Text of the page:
[Questions]: Beginning woodworker needs some advice

Hi all:
This seems to be a very active and helpful group and I am hoping that I will get some advice for the newbie questions I am about to ask :-)
I am a beginning woodworker. I am just starting to research into this area. My interests are to start out small - maybe build a small shelf, a jewelery box, a small storage cabinet. Stuff like that. The first thing is that I live in a apartment with limited room. I can devote a little bit of room (maybe 8 ft x 6ft) for my woodworking projects. Does anyone live in a small apartment and do their projects? What kind of problems might I encounter? The 2 that spring right to mind are maybe noise complaints by neighbours and cleaning the area. Any suggestions on this?
Also, I'd like to start out small. I do not want to spend a lot of money on tools initially but I will buy the minimum required stuff. Hammer, saw, planes, chisel....Does anyone have any advice on this?
Also keeping the nature and scope of my projects in mind (as described above), does anyone have any recommendations on books to get? Again, keep in mind that I am a complete newbie. The closest I have gotten to woodworking is putting an Ikea table together ;-)
Regards,
Stormwolf
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Have you considered taking classes locally? Our Woodcraft store offers classes for all levels of experience and has many for beginners. The tools are provided as well as the wood.
stormwolf wrote:

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snip stormwolf wrote:

Most Woodcrafts have a woodworkers Club attached to them. The membership gets you use of tools on their premises. Combined with classess ther, you should be able to pick up the information, tool usage and help to complete your projects. Dave in Fairfax
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Dave in Fairfax writes:

Not so. A FEW Woodcraft stores have the WWs Club, and it is a worthwhile addition. The one here in Parkersburg is excellent, but I think there are only about 6-7 nationwide.
And the membership isn't cheap.
Just checked. There are 4 Woodworker's Clubs.
Charlie Self
"If our democracy is to flourish, it must have criticism; if our government is to function it must have dissent." Henry Commager
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snip Charlie Self wrote:

Thanks for the correction Charlie. I guess I lucked into the ones that had them and just figured that it was a feature. Dave in Fairfax
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Also .... <snip>

I remember seeing an idea for taping a furnace filter to a box fan to use as a "cheapy" benchtop dust collector. Place the filter on the back side and facing toward the dusty area so that the fan pulls the dust into the filter. Not sure how it will work but it might be worth a try.
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stormwolf wrote:

I worked in my kitchen for years. The advice you already have is good, so I won't bother to go through the litany of how/when I bought what.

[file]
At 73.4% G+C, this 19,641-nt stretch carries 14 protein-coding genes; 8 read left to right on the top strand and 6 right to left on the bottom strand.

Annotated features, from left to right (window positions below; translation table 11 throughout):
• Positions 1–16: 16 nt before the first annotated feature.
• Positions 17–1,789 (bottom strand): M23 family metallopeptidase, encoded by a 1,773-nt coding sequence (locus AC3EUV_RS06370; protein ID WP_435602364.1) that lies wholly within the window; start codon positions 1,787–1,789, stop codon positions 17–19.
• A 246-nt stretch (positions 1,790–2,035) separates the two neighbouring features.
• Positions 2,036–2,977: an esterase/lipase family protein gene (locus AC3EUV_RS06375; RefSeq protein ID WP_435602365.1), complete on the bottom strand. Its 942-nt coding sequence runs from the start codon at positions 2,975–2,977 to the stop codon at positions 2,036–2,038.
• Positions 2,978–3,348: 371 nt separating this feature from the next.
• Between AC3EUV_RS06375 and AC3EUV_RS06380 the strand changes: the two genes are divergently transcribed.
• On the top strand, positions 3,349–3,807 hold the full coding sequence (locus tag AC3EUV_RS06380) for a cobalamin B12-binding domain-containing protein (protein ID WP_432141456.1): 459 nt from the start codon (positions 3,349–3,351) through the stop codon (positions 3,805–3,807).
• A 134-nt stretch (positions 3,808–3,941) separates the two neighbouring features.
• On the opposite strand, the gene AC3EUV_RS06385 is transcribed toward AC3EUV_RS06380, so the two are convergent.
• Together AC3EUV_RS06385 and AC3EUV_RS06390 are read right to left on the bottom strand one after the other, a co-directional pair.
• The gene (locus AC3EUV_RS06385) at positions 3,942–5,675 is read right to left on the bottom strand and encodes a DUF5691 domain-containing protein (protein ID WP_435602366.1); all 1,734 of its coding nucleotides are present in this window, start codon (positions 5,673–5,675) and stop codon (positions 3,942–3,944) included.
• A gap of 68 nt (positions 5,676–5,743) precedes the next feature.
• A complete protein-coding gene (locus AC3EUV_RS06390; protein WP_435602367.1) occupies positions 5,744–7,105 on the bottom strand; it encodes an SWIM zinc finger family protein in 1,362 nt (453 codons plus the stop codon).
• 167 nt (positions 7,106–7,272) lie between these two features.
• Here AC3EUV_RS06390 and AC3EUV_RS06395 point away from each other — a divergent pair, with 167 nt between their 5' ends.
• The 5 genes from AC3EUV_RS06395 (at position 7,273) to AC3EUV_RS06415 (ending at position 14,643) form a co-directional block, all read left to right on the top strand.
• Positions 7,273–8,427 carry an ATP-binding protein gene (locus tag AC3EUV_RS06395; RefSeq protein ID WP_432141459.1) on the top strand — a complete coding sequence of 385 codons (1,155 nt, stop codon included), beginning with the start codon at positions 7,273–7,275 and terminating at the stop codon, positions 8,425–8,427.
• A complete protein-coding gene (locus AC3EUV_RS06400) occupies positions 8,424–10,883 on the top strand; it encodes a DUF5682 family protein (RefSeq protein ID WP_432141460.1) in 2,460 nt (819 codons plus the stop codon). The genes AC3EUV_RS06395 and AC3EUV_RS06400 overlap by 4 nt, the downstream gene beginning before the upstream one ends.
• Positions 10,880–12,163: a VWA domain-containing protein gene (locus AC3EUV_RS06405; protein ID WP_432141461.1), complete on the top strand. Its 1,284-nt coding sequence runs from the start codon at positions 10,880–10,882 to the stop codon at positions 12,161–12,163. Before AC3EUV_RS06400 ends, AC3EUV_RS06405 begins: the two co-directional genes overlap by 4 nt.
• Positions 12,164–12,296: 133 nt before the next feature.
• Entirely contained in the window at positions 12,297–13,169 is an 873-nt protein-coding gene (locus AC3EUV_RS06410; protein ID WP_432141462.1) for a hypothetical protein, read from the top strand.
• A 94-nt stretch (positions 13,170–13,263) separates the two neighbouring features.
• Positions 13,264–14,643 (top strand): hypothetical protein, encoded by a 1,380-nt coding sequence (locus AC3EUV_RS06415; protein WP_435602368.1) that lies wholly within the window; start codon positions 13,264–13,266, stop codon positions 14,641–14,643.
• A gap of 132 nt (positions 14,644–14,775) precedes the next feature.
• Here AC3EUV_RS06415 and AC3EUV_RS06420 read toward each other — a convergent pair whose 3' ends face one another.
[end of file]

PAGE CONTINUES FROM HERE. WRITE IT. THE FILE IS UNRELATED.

I built a rather massive 10' x 6' x 1' plant stand in my kitchen using a miter box, jig saw, electric drill and random-orbit sander. Don't let a small shop get you down. DO buy a Shop Vac.
I built a lot of shadow box thingies too. I have one shaped like a house, and one shaped like a mushroom. Just plywood and 1x2s with some kind of thin something for the shelves.
I have to say that I was looking at one of those just the other day and thinking how few projects I've done with all my fancy power tools can match the beauty of some little thing I built with a few tools and a lot of love in my old kitchen.
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Couple of years ago Finw Woodworking magazine had an article about a woodworker that used a closet. My first project was a shelf wife wanted. Rounded ends and supprts meant bandsaw. Rounded edges and plate groove meant router. Made the mistake remebering how Sears was respected YEARS ago and bout 3 wheeled BS and their roter and table. BBoth given away! Scrollsaws are handt and can make cuts internal to a slab. Edges can be rounded without using a router. Buy GOOD tools and take care of them.
On 23 Jul 2003 10:22:35 -0700, snipped-for-privacy@hotmail.com (stormwolf) wrote:

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snipped-for-privacy@hotmail.com (stormwolf) wrote in message
...

You might consider what your goals really are: to efficiently build quite a few acceptable items in which case good power tools will help, to lovingly handbuild a few perfect items in which case you might consider some high end traditional japanese & european hand tools, etc..
There can be immense enjoyment in making a perfectly dovetailed box using only traditional tools. It takes a long time, but if process and personal accomplishment is what you seek, the "old ways" may be for you.
Me, I don't have the patience or hand-eye coordination needed to make fine cabinetry. I use a few makita battery powered tools (which are quiet and precise) to make functional items using mostly doweled & pocket drilled joints.
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